Bu ve şu
The sixth graders are making a giant periodic table of the elements. Each student drew the name of one element out of a beaker. We don't have enough kids to do every single element, but we'll have about 80 of the elements covered. They researched their elements and made small posters (8 1/2 by 11 inches), following a common format. When they turn in their final drafts on Friday, I'll attach all the squares together to make a giant table. I'm extremely excited about it, especially because their first drafts were pretty good.
Points of grammar for the sixth graders:
temperature, not tempture, tempature, tempeture, temprature... temp-er-a-ture
find/found, found/founded, discovered
appearance, not -ence
The sixth graders drew coats of arms in social studies. They had to write their name - Lord Rodriguez, Lady Walton, etc. - at the bottom of the coat of arms. Most kids used their own names, but someone wrote, "Lady Frizzle Smartypants" beneath their coat of arms. The social studies teacher is still trying to figure out who...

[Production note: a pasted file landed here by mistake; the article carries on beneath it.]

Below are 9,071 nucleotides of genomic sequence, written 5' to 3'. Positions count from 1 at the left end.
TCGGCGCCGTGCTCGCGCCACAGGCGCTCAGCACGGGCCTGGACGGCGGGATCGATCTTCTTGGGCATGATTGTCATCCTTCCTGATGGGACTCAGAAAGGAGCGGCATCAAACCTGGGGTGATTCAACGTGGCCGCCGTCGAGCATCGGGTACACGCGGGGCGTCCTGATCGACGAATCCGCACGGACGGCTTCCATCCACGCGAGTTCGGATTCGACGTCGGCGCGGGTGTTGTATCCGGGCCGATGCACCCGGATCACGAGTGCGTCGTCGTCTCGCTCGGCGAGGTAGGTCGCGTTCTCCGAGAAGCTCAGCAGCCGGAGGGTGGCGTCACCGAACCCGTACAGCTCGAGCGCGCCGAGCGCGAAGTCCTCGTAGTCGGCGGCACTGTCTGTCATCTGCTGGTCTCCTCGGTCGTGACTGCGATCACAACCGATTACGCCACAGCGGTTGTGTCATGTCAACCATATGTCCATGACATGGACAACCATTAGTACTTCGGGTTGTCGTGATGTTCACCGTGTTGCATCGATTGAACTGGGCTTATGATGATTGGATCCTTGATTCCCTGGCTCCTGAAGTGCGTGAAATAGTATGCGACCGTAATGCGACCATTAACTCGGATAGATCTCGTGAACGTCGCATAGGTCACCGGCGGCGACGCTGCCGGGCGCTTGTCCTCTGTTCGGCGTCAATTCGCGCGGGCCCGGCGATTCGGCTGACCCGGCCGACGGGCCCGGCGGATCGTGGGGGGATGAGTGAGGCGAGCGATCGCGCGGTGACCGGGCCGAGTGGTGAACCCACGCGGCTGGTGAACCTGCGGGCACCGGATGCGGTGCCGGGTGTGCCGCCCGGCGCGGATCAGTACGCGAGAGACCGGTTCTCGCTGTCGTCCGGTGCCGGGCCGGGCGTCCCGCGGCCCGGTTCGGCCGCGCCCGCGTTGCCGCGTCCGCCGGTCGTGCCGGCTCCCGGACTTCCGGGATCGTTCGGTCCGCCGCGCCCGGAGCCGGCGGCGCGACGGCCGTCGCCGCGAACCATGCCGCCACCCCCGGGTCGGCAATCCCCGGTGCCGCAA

And in the seventh grade, it's diagrams and tables and graphs (oh my!), practicing the skills needed to look at an unfamiliar presentation of information and puzzle out its meaning. We're looking at the well-known CO2 graph from Mauna Loa, a table of data about different greenhouse gases, and several graphs showing climate variability over different periods of time. I told my students that they could be smarter than President Clinton. How? I told them about his comment about climate change causing increased hurricanes and tsunamis. What causes tsunamis? I asked. Earthquakes, and plates moving, they said. Is that related to climate? No - it's plate tectonics!
I'm doing the best teaching of my life, and I feel like all people see are the moments of frustration that I have with the adults I work with. My school is a cauldron to work in, both in good and bad ways. I want to handle stress perfectly, but I don't. All I can do is try. But I think I'm unwanted.